America’s Last-place Performance
On Monday, September 28, Information Technology and Innovation Foundation (ITIF) Senior Analyst Stephen Ezell presented findings from a report appearing in September’s Democracy: A Journal of Ideas. In the report, Ezell discusses the strategies of the worlds’ ten most innovation-forward countries.
Ezell argues that the U.S. can learn much from those countries, arguing that the U.S. has begun to slip noticeably in leadership in technology innovation: ITIF’s Atlantic Century report ranked the U.S. last out of 40 leading industrialized nations in improvements across a range of 16 key metrics related to human capital, innovation capacity, entrepreneurship, IT infrastructure, economic policy, and economic performance.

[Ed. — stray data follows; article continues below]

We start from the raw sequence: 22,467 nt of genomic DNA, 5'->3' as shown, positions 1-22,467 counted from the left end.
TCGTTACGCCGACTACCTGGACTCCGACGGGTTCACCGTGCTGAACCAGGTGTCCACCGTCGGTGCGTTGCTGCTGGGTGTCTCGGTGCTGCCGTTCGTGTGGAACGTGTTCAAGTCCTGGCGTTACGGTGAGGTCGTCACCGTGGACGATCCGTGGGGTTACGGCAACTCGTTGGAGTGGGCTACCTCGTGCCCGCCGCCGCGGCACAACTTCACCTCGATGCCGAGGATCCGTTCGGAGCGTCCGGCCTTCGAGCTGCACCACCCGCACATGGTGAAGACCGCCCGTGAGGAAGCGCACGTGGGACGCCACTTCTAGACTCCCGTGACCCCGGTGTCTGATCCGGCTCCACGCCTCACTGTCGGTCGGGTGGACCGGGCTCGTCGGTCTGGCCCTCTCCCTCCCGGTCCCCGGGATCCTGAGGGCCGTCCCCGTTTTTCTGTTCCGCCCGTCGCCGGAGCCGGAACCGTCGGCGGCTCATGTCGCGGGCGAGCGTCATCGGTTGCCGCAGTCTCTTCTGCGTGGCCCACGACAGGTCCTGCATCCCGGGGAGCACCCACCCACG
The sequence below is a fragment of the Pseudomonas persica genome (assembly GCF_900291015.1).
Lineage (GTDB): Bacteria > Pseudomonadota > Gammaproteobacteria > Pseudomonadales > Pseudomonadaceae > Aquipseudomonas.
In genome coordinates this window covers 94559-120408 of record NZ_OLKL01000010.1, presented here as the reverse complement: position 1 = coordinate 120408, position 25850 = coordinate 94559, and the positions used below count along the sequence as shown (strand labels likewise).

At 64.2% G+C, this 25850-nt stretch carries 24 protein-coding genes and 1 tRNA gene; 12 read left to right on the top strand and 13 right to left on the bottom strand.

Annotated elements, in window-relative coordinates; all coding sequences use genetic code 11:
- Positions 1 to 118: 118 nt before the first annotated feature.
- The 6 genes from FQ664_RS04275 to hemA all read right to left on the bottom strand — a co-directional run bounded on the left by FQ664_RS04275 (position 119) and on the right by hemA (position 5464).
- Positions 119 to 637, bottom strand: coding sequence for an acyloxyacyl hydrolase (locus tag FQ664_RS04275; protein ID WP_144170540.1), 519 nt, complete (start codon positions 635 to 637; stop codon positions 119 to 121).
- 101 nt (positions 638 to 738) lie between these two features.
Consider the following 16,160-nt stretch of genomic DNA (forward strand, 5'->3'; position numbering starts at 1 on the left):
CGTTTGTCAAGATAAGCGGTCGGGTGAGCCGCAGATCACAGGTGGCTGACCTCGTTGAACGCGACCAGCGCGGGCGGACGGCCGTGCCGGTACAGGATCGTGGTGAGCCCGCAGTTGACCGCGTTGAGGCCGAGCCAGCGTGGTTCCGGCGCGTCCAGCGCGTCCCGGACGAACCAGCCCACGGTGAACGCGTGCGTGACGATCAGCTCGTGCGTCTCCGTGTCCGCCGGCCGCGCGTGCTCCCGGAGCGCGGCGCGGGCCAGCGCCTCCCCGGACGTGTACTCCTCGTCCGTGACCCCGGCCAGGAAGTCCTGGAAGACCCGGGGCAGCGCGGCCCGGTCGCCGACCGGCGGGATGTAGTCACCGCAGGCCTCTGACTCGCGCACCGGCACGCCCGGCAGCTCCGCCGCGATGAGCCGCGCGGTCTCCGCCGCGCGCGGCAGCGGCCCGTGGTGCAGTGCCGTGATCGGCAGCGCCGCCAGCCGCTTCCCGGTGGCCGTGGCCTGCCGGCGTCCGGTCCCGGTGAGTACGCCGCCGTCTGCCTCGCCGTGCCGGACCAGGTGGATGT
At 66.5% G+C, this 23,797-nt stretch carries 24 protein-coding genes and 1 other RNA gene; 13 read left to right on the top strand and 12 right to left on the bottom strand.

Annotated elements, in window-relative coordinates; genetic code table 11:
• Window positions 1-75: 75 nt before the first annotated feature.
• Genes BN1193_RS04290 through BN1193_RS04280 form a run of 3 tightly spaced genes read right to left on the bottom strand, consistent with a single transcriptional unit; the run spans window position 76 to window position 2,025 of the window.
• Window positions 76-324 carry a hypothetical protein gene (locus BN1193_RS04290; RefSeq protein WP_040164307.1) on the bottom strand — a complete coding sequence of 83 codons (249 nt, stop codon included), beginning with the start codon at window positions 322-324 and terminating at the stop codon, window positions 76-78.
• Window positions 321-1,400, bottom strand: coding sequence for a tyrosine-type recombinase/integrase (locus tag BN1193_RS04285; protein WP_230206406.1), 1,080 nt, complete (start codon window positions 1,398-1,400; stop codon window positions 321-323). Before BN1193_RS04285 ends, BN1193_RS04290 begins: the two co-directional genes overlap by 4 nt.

The report argues that countries that lead the world in innovation policy (e.g., Finland) took a three-step approach:
• They recognized the need to approach innovation systemically;
• They set a vision and strategy for action, with clearly articulated goals and ambitions; and
• They implemented institutional reforms to drive their country’s innovation strategy.
For examples of how this suggested approach translated into action, click here and here.